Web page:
Tuesday, January 31, 2017

3 Disrupters* for the Copy/Print Industry

In the Harvard Business Review a few years ago I had written about how by focusing on down-stream disrupters and failing to recognize "platform disrupters" companies can miss the woods for the trees.
I see 3 such platform disrupters emerging in the Copy/Print Industry space:

#1: Robotic Process Automation

 In a widely noted study ("The Future of Employment") published in 2013, Carl Benedikt Frey and Michael Osborne concluded that
“recent developments in machine learning will put a substantial share of employment, across a wide range of occupations, at risk in the near future.” 
That may be a pessimistic view, the optimistic being that technology always creates more jobs than what it takes away. But all agree that the nature of work as we know it today will definitely change. A more automated workplace with lesser number of employees could drive down the demand for traditional copy/print.

#2: Smart Contracts

From Harvard Business Review ("Truth about Blockchain")
“Smart contracts” may be the most transformative blockchain application at the moment. These automate payments and the transfer of currency or other assets as negotiated conditions are met. For example, a smart contract might send a payment to a supplier as soon as a shipment is delivered. A firm could signal via blockchain that a particular good has been received—or the product could have GPS functionality, which would automatically log a location update that, in turn, triggered a payment. We’ve already seen a few early experiments with such self-executing contracts in the areas of venture funding, banking, and digital rights management.
The implications are fascinating. Firms are built on contracts, from incorporation to buyer-supplier relationships to employee relations. If contracts are automated, then what will happen to traditional firm structures, processes, and intermediaries like lawyers and accountants? And what about managers? Their roles would all radically change...."
As contracts become smart the need for printing associated documentation will diminish.

#3: API Economy

Like Uber for taxi industry, AirBnb for hotel industry – Managed Print Services (MPS) offerings from the API Marketplaces can be a major disrupter for the organized MPS sector.
Came across some companies which are offering Printer Monitoring in the cloud. The features they tout are : 
-          A complete API Platform for Printer
-          Build your own MPS solution etc. 
They have scaled subscription based model with subscriptions including among other things : Unlimited data retention, Unlimited API calls, Unlimited access to all available API, Unlimited access to Cloud Web Portal, Unlimited Users, Customers, DCA downloads, Tech support via email, ticket, chat etc.
Currently, however these solutions while low cost and simple, have less functionality than other 3rd party tools like FM Audit and lack key features .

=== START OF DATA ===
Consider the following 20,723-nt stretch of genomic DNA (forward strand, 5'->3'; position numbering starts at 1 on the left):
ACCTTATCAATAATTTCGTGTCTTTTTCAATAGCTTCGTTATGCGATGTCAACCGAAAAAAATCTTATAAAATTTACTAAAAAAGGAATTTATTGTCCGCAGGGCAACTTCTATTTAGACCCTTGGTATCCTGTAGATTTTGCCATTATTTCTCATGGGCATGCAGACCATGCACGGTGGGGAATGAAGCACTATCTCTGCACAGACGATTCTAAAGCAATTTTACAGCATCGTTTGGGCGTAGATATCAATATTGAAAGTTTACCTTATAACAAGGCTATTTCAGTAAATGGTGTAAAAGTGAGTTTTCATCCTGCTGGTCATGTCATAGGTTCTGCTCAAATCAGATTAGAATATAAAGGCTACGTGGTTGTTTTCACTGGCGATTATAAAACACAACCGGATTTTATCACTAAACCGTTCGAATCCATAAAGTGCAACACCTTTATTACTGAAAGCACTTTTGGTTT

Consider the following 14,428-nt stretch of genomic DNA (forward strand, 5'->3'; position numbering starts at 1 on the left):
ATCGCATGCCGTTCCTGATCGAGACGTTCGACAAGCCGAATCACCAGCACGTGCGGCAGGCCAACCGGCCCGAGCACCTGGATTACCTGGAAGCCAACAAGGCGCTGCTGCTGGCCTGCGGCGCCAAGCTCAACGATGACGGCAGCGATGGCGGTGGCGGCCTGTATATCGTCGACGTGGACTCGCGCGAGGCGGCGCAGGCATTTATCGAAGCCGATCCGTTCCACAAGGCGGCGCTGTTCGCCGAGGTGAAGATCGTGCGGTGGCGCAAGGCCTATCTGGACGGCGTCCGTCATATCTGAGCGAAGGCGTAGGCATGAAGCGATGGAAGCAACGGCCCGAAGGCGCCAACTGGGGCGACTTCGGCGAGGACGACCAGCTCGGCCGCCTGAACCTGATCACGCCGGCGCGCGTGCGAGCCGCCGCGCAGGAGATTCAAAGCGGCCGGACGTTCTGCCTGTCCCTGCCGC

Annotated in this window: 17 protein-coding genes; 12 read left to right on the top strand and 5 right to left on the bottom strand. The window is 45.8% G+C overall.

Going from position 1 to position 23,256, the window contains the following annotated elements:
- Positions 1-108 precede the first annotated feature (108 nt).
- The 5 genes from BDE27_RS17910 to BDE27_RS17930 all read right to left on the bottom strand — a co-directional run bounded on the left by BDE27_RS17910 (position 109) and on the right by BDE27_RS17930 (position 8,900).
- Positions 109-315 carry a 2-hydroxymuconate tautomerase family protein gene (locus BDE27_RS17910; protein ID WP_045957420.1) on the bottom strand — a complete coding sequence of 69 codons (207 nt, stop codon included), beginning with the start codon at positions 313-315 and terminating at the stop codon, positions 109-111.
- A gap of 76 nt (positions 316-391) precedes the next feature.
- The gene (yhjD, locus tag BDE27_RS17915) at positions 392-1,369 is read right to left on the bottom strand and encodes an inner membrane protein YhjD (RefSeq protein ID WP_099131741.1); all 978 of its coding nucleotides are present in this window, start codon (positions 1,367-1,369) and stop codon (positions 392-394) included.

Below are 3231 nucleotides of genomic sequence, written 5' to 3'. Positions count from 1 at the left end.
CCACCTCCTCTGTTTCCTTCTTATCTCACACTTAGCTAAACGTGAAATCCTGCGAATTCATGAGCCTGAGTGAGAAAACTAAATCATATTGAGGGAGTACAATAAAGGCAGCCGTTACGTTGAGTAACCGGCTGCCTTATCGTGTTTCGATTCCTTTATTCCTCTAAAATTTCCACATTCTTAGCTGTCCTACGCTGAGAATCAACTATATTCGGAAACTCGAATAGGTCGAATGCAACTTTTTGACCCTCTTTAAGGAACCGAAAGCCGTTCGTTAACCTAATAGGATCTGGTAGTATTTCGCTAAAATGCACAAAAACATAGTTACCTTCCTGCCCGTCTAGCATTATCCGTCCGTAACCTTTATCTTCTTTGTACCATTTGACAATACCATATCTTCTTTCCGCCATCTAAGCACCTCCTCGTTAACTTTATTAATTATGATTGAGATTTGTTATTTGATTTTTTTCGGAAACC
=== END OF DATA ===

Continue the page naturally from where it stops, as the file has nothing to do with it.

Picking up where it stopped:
However, these players are only likely to get better and evolve very rapidly. They may not be perceived as competitors by the mainstream players right now but they can catch up fast. I can visualize them becoming major disrupters – either standalone or in the hand of aggregators who bundle these capabilities with some others which the mainstream players may not even be thinking about right now.
The mainstream players can react to these ins several ways
·        opportunities for them to make some of their own APIs or tool suite available on such marketplaces.
·        Or build such a marketplace for Print related APIs.
·        Or augment some of their own offerings with some other capabilities (which may be non-print related) sourced from the open marketplace.


Hopefully, the mainstream players see these disrupters approaching in their rear-view mirrors and will take steps to ensure that the impact for them is not a "Big Bang".
I would hypothesize that most Disruptions can be prevented from having a Big Bang effect by smart companies by:
- early identification of emerging trends
- what-if /SWOT analysis to identify impact on existing business
- identify opportunities to leverage the emerging trend
- get "co-opted" into the evolution process
- ride the evolutionary wave and reap the benefits.
Companies which do not do so will feel the impact of what was actually an evolutionary process as if it was a "Big Bang". Guys who see an oncoming bus and prepare for it can run alongside it a bit and then board it ; guys who are oblivious will be "hit by a bus".
So that’s why I view most disruptions as evolutionary rather than Big Bang and recommend that organizations prepare for them that way. For each of the companies that have been highlighted as being affected by the Big Bang disruption there will be countless others who would have thrived from the same disruption.
 * Disrupter or Disruptor: I have chosen to use Disrupter!

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